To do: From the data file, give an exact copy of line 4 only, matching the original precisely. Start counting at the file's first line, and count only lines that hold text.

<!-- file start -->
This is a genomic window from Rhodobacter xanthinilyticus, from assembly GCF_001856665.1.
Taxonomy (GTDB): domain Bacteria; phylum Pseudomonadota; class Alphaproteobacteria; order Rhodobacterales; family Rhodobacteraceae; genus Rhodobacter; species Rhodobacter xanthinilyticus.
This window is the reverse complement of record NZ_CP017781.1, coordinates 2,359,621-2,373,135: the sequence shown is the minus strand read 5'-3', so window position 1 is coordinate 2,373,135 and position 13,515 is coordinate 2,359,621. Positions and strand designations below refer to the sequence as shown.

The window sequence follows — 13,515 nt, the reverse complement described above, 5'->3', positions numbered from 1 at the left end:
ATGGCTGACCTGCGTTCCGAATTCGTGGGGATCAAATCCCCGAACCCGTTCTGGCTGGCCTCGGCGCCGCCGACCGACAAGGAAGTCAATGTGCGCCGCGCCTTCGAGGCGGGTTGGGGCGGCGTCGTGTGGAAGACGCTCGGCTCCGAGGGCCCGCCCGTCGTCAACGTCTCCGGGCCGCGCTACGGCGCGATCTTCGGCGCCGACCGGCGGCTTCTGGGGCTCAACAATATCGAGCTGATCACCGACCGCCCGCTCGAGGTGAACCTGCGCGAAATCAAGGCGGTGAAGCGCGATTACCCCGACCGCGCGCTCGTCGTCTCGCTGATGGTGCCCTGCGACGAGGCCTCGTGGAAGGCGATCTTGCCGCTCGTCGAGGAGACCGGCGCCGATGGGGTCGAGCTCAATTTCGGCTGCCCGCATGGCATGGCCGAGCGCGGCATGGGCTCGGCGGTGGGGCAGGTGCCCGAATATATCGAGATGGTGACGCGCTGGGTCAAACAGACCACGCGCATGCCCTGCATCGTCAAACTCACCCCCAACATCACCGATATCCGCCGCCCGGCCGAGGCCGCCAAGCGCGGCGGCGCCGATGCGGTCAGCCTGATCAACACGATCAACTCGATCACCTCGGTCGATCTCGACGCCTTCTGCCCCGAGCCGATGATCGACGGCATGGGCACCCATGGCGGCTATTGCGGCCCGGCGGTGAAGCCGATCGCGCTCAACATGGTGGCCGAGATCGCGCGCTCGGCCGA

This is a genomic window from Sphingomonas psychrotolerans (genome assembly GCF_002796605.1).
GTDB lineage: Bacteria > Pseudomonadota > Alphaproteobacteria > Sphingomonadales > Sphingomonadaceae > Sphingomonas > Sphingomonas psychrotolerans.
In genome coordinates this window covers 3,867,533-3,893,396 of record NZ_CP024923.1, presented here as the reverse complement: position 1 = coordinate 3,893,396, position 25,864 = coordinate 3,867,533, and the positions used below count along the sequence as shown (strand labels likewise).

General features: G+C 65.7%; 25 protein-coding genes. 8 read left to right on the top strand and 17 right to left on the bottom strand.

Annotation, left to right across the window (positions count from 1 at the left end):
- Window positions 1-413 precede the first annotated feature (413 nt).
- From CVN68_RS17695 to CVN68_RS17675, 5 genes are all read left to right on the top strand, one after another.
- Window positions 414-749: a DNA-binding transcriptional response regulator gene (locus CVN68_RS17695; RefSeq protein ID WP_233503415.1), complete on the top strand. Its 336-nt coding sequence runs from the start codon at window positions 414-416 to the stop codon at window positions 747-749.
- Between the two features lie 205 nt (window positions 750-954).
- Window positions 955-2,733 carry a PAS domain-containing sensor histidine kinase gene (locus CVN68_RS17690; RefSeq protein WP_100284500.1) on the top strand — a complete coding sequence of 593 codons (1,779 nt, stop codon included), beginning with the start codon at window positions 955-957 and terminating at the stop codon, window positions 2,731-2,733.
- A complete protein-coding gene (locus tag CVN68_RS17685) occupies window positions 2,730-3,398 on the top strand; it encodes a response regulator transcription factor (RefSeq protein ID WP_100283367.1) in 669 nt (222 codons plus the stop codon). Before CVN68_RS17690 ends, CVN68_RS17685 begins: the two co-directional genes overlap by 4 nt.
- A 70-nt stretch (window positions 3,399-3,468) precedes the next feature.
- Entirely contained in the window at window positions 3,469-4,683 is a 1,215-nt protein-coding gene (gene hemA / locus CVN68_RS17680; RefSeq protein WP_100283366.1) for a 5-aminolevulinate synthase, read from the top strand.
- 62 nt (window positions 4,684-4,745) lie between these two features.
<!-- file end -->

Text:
The window sequence follows — 13,515 nt, the reverse complement described above, 5'->3', positions numbered from 1 at the left end: